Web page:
This piece below was fun to actualize utilizing an old thread spool, springs and other found objects...yes...had to do it...had to call it Spring Roll.


Shane Miller, me, Linda Jarvis and Ron Ho

The most highlighted moment from the opening for me was meeting and engaging in conversation with Ron Ho, Seattle's own. I have tagged him, The Legendary Master of Found Objects Art Jeweler. He is a delight and very willing to engage and talk story and laugh. The magnificent piece he is wearing is one he launched into the world years ago and sometime recently learned from the Bellevue Arts Museum that the person who originally bought it had been thinking of selling it. From that knowledge the opportunity came to him to purchase the piece back as he did not possess one of his own pieces. In this photo he proudly wears this piece, now his again....

In the above photo he explains about the elements as he points to his Lost and Found show piece, Tibtan Reliquary, pictured and described in my previous post. His work is so carefully and skillfully crafted and shows hours of thought-out design as he works with his treasured found elements and worldly artifacts.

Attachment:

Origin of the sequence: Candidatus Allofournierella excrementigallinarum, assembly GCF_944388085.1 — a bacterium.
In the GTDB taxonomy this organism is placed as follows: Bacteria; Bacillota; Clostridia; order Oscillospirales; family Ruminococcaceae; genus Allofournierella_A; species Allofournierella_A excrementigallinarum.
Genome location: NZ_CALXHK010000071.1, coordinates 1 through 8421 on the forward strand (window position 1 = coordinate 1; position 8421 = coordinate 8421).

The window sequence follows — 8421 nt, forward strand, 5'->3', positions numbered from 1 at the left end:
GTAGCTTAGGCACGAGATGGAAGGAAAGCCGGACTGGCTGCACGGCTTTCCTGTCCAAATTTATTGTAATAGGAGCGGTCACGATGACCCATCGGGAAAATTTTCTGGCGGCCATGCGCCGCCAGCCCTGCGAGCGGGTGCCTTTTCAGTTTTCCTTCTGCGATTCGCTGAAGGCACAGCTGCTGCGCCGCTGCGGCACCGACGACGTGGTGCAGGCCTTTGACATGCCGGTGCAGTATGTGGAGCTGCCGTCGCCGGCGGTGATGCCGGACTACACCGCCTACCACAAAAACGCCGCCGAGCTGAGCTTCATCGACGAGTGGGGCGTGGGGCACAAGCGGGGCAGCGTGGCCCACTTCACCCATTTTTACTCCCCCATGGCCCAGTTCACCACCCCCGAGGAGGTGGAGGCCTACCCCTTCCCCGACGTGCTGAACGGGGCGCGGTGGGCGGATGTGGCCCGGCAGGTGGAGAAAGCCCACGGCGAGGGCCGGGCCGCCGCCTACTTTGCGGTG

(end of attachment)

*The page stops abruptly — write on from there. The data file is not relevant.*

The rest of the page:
If you have not had the opportunity to see Ron Ho's work in person be sure to get by Bainbridge Arts and Crafts Gallery. This entire show is wonderful, full of many pieces created by 10 artists (listed in previous post) with various creative approaches using lost and found objects we have collected during our artistic journeys. 

Mr. Ho has a wonderful book/catalog, still available which was released in 2006, the second in a series of monographs published by Bellevue Arts Museum, shown above. Dim Sum at the On-On Tea Room: The Jewelry of Ron Ho. This book traces the remarkable richness and diversity of the achievements of this talented Seattle-based artist.

The energy of the opening quieted down by the closing of the evening. This is me next to one of my pieces, The Allure of Reflected Light, a mirror with a raven being pulled by the reflected light on the wonderful collectables he would love to grab and gather, such as ravens and crows do. By the end of all the evening's inter-actions I was talked out and ready to head home...I look a bit weary in this shot, but all in all it was a very memorable gathering.